How have cities changed in the last 5000, 500, or 50 years? This course introduces students to the sweep of urban history by examining shifting patterns of development, expansion, social relationships, and economic activities. We trace the evolution of the city’s form and development through the ancient world, medieval Europe, and modern America. Examples are taken primarily from the Western experience.

Within the context of that chronological evolution, we are going to examine the current polemical discussion around city form, represented by the term “sprawl.” Many policymakers and urban reformers are convinced that the current urban structure sets the stage for ecological disaster and social alienation. By looking at the evolution of the city as a place, perhaps we can better understand the roots of this reform movement, as well as the historical context for the contemporary form of the city.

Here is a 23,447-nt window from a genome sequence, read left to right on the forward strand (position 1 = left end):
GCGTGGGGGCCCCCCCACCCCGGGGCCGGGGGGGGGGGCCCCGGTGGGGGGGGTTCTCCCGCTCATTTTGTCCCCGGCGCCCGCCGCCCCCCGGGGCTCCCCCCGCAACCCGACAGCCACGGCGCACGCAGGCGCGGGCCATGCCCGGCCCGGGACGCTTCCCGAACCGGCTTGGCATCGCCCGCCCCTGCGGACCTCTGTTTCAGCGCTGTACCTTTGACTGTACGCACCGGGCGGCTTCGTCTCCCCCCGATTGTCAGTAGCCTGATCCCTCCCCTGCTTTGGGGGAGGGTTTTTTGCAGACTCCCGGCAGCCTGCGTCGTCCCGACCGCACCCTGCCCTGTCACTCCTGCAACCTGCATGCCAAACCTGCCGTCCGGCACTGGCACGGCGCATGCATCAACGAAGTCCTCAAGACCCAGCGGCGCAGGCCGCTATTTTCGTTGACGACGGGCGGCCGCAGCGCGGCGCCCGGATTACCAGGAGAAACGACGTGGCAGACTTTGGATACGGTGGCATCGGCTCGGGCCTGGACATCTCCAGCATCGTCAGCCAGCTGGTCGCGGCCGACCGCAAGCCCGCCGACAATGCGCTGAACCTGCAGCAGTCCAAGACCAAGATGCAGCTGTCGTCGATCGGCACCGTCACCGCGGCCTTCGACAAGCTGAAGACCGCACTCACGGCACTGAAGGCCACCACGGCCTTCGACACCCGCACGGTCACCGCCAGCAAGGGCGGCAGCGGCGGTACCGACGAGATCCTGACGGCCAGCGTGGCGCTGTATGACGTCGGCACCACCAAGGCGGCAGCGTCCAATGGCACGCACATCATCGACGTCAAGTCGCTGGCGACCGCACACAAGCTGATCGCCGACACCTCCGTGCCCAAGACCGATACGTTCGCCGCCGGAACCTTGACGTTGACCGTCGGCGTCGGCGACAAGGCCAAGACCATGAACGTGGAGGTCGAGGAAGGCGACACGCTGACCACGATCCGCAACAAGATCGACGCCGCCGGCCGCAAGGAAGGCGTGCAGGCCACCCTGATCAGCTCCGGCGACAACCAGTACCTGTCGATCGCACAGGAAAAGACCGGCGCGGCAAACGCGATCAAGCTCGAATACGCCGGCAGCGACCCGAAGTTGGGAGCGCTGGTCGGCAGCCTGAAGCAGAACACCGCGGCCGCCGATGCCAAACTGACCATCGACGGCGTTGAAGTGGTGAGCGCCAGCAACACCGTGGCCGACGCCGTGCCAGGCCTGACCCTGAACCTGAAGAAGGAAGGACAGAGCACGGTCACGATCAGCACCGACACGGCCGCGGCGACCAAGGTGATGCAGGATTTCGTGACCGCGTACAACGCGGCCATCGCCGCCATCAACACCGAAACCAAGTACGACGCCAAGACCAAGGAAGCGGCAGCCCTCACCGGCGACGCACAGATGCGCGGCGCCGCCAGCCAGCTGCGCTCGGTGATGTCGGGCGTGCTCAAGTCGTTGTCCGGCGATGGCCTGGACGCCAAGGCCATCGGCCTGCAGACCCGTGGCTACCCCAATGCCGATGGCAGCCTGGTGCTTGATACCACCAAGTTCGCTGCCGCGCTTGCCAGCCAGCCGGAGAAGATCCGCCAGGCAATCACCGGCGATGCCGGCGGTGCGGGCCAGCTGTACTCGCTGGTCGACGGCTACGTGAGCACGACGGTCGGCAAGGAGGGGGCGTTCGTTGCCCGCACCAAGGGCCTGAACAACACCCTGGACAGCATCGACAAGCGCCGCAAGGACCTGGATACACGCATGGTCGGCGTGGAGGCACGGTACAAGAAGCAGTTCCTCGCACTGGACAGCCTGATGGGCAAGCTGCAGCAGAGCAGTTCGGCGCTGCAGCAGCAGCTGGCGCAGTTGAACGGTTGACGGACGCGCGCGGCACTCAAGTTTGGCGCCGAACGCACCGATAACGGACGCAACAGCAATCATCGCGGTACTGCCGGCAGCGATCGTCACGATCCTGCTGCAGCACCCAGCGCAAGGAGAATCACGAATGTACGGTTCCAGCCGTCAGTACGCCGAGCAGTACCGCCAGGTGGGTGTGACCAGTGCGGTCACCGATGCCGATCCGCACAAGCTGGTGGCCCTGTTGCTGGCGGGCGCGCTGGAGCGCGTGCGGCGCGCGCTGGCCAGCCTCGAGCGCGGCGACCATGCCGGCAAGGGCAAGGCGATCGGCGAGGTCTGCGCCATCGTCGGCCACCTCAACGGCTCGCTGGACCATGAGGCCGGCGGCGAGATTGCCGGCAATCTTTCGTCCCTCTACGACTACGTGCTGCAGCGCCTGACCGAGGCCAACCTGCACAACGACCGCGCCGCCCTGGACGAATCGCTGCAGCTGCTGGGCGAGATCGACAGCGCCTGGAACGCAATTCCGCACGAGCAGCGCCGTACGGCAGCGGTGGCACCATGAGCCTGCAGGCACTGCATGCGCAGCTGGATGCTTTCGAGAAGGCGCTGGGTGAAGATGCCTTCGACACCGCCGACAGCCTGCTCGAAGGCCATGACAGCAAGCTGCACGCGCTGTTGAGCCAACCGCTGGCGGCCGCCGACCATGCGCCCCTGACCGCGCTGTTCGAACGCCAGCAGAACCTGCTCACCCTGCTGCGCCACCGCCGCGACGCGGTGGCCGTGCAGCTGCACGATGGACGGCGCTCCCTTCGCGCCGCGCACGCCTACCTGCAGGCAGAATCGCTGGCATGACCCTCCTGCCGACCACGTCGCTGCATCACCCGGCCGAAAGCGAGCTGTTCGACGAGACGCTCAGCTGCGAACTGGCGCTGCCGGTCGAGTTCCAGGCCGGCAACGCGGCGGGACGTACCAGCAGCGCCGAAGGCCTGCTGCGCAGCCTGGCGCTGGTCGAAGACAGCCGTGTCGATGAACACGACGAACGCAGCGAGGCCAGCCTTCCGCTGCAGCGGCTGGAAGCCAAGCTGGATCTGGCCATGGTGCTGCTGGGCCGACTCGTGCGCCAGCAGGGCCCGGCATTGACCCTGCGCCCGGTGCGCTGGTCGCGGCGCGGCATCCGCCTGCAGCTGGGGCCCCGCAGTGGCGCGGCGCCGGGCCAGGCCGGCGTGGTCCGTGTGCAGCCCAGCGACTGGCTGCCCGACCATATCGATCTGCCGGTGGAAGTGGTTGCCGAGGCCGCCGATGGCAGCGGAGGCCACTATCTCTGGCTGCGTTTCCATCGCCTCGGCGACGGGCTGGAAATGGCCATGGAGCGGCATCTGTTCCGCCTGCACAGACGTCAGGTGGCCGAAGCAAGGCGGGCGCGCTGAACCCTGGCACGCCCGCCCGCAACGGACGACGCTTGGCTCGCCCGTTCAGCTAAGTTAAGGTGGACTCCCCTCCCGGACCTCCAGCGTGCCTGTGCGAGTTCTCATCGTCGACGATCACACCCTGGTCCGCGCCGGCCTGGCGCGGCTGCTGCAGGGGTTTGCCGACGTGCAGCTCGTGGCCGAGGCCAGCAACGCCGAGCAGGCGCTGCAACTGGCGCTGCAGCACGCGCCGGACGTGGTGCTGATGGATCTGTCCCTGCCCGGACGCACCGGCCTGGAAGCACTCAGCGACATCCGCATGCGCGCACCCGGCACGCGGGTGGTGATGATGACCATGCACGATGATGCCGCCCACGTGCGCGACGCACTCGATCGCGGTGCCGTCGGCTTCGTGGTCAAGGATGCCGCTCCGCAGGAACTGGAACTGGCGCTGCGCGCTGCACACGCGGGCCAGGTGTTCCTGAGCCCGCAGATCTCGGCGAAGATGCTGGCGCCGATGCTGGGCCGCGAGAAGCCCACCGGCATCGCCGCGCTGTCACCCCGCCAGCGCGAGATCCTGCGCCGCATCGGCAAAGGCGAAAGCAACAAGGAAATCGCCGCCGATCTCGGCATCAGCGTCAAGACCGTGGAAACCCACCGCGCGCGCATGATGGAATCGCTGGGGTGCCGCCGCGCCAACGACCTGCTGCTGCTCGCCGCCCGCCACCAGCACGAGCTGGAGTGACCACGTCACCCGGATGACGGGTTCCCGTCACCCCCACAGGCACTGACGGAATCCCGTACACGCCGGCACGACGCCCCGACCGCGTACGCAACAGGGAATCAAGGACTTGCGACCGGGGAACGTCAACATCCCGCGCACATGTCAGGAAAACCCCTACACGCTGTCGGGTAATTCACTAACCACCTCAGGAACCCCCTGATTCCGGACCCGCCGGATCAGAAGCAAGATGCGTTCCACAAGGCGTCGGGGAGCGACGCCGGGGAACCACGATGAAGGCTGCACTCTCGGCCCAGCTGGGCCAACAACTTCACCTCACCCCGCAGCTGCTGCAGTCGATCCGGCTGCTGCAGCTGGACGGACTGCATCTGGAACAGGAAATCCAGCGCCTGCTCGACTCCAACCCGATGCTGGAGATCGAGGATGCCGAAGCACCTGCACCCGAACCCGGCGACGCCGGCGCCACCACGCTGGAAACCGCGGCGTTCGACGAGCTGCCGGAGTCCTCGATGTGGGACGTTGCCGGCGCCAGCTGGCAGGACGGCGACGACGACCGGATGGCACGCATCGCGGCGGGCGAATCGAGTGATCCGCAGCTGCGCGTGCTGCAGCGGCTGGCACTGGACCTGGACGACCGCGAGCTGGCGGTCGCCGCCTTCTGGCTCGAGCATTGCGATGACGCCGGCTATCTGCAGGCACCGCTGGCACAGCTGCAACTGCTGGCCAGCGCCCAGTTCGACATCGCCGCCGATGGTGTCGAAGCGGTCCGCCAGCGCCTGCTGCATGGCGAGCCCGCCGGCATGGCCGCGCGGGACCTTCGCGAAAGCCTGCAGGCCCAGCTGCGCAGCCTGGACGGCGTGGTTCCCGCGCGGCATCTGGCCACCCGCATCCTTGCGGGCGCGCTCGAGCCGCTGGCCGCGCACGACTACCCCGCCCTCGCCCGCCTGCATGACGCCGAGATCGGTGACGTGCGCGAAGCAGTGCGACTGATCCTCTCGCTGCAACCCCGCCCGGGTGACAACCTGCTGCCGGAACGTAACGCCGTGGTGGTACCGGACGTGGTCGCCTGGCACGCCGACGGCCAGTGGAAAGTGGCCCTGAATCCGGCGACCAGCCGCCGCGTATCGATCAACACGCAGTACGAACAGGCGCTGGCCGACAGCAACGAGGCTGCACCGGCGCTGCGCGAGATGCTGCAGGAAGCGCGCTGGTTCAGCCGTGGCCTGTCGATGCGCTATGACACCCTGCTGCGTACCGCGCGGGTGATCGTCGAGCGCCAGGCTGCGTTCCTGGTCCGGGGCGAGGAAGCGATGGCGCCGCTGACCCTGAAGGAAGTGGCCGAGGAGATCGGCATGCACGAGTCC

Students will be asked to read a series of articles, book chapters and books about the historical development of the city. The class structure will be lecture and discussion, with regular class participation by students regarding the readings and their views on the issues raised by the lectures and readings.

Students will be required to complete a final examination and two written assignments along with regular participation in the class. The first assignment is related to Italo Calvino’s novel Invisible Cities. The second is a short research project on sprawl in contemporary America.


Monday/Wednesday, 12-1:50pm